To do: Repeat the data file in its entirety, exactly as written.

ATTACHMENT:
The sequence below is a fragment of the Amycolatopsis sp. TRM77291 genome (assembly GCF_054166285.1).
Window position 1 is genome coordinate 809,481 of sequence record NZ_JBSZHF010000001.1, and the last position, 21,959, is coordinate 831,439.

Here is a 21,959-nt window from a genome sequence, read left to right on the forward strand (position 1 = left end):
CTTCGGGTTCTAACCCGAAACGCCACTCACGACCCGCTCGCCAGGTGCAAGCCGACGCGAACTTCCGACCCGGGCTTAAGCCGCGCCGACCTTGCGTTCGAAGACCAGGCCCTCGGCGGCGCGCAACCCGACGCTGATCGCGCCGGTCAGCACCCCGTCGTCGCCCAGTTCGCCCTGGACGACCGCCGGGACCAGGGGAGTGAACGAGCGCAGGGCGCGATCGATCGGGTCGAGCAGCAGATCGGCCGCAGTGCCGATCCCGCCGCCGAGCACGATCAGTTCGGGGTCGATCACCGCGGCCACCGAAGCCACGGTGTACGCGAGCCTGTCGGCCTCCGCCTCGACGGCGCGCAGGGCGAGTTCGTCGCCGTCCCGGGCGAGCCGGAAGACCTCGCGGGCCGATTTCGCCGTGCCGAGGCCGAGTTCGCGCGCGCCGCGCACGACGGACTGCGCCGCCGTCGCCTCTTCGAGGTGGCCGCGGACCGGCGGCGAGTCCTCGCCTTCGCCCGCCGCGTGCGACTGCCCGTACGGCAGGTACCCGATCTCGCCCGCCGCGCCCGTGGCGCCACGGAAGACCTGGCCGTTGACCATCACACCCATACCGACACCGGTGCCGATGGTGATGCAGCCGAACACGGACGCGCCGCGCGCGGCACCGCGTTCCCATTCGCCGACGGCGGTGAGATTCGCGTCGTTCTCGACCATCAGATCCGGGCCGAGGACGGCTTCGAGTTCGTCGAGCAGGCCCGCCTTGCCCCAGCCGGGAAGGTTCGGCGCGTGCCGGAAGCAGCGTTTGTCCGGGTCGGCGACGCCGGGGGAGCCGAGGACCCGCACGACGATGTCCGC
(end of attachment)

The sequence below is a fragment of the Amycolatopsis sp. TRM77291 genome (assembly GCF_054166285.1).
Window position 1 is genome coordinate 809,481 of sequence record NZ_JBSZHF010000001.1, and the last position, 21,959, is coordinate 831,439.

Here is a 21,959-nt window from a genome sequence, read left to right on the forward strand (position 1 = left end):
CTTCGGGTTCTAACCCGAAACGCCACTCACGACCCGCTCGCCAGGTGCAAGCCGACGCGAACTTCCGACCCGGGCTTAAGCCGCGCCGACCTTGCGTTCGAAGACCAGGCCCTCGGCGGCGCGCAACCCGACGCTGATCGCGCCGGTCAGCACCCCGTCGTCGCCCAGTTCGCCCTGGACGACCGCCGGGACCAGGGGAGTGAACGAGCGCAGGGCGCGATCGATCGGGTCGAGCAGCAGATCGGCCGCAGTGCCGATCCCGCCGCCGAGCACGATCAGTTCGGGGTCGATCACCGCGGCCACCGAAGCCACGGTGTACGCGAGCCTGTCGGCCTCCGCCTCGACGGCGCGCAGGGCGAGTTCGTCGCCGTCCCGGGCGAGCCGGAAGACCTCGCGGGCCGATTTCGCCGTGCCGAGGCCGAGTTCGCGCGCGCCGCGCACGACGGACTGCGCCGCCGTCGCCTCTTCGAGGTGGCCGCGGACCGGCGGCGAGTCCTCGCCTTCGCCCGCCGCGTGCGACTGCCCGTACGGCAGGTACCCGATCTCGCCCGCCGCGCCCGTGGCGCCACGGAAGACCTGGCCGTTGACCATCACACCCATACCGACACCGGTGCCGATGGTGATGCAGCCGAACACGGACGCGCCGCGCGCGGCACCGCGTTCCCATTCGCCGACGGCGGTGAGATTCGCGTCGTTCTCGACCATCAGATCCGGGCCGAGGACGGCTTCGAGTTCGTCGAGCAGGCCCGCCTTGCCCCAGCCGGGAAGGTTCGGCGCGTGCCGGAAGCAGCGTTTGTCCGGGTCGGCGACGCCGGGGGAGCCGAGGACCCGCACGACGATGTCCGC